Roosevelt Institute | Cornell University

Shame on US

By Yu Chen XuePublished October 2, 2015

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The refugee crisis in Europe is an international problem. As the world's leading power, the United States has a responsibility to lead the world in resolving this problem, but its commitments remain tentative and modest.

The United States is not doing enough to address the  refugee crisis.



Europe is in a state of crisis. Over  the past several months, more than four million people have arrived in Europe as refugees from war-torn Syria --and they are not alone. Others from Africa and the Middle East who have joined the trek to Europe number in the hundreds of thousands.


These refugees are trapped in deplorable conditions in camps across Europe, as countries struggle to accommodate the influx of arrivals. According to Amnesty International, conditions in Serbia near the border with Hungary are "abysmal and rapidly deteriorating. Meanwhile, Turkey is currently hosting 1.6 million Syrian refugees and the ever-burgeoning number is straining its  resources.


As the world's leading power, the U.S. has a responsibility to assume a leadership role in efforts to address international crises, including the refugee crisis. . Secretary of State John Kerry recently announced an increase to  the cap of annual refugee visas by 30,000. However, this is not enough. The increase is graduated;the number of refugees accepted into the U.S. will be increased to 85,000 in 2016 and 100,000 in 2017. This policy will leave countless asylum-seekers languishing in limbo in the interim. Furthermore, the U.S. will accept only 10,000 Syrian refugees this year.


Moreover, the paltry number of refugees the U.S.  is offering to resettle  is shameful. The United States has the second-largest nominal GDP in the world, but its commitment to the refugee crisis is a pittance compared to other nations in terms of both the number of refugees accepted and the aid given to them. Germany, which has the world's fourth-largest nominal GDP, has already resettled  800,000 Syrian refugees this year and committed $1.8 billion to Turkey's refugee resettlement efforts . Turkey, whose nominal GDP ranks eighteenth in the world, has taken in 1.6 million Syrian refugees. In light of  these numbers, the U.S. commitment is laughable--especially given its position atop the international system.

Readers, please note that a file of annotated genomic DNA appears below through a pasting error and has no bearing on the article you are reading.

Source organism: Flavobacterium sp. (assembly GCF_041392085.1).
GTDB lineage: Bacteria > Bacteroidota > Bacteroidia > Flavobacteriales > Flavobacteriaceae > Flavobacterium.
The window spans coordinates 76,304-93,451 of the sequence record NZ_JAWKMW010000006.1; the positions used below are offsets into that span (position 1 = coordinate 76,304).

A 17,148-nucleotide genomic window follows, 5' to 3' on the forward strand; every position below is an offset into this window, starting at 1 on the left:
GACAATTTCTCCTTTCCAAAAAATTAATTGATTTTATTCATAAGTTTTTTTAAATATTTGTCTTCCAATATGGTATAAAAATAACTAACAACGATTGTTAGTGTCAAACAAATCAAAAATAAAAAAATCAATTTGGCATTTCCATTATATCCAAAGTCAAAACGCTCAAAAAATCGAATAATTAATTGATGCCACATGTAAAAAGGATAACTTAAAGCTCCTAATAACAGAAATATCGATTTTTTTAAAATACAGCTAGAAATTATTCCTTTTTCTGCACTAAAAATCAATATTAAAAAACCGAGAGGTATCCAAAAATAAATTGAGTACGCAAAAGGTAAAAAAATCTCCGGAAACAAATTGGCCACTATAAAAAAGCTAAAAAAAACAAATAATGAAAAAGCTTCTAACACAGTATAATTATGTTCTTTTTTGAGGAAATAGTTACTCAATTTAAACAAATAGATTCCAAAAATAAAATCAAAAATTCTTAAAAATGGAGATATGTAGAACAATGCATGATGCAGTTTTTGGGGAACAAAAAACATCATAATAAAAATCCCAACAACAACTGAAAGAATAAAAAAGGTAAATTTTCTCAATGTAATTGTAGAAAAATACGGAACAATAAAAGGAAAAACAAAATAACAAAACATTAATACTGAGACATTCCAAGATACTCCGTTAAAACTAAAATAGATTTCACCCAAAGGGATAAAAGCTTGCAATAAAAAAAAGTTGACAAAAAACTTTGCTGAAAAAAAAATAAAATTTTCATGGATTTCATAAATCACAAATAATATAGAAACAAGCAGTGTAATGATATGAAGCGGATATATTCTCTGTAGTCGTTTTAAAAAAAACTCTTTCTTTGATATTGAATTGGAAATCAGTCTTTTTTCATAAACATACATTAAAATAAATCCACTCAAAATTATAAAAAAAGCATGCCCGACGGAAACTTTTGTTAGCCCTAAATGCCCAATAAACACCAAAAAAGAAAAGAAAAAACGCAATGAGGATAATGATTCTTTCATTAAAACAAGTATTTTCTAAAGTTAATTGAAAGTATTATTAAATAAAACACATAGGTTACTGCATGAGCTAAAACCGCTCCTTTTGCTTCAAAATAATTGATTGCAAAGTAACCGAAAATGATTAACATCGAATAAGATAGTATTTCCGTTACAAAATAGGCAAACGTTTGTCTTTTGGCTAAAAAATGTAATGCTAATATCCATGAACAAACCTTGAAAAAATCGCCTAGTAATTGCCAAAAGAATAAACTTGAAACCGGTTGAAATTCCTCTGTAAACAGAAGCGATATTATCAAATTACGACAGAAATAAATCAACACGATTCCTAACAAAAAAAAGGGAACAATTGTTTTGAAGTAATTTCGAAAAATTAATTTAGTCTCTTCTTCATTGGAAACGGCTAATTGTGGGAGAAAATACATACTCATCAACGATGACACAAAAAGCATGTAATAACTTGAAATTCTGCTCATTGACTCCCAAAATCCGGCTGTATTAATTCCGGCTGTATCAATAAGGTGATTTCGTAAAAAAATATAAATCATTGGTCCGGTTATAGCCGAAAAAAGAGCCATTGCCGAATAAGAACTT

Furthermore, the hoops that Syrian refugees will be forced to jump through before gaining entry into the U.S. will only prolong their  painful resettlement process. The State Department has reported that, of the 230,000 Iraqis "referred for resettlement to the United States during a seven-year period in the last decade…[only] 119,202 were approved [and only] 84,902 arrived in the United States." Syrian refugees will face similarly high denial rates and other bureaucratic hurdles . To make matters worse, they  will not be able to rely on their home country's government authorities to supply the criminal records and other background information used by the United States to vet refugees. It is imperative that the United States radically streamline the vetting process to ensure that the maximum number of suitable refugees are allowed into the United States in the shortest amount of time possible.


The U.S.  is an international leader--it is impossible for a country of its size, power, wealth, primacy, and involvement in regions across the world not to be. As The New York Times pointed out, the weak commitment from the United States "sets a terrible example for other nations asked to step up to this urgent challenge." When  the United States leads, the rest of the world follows. The time has come for the U.S.  to act decisively to  aid refugees.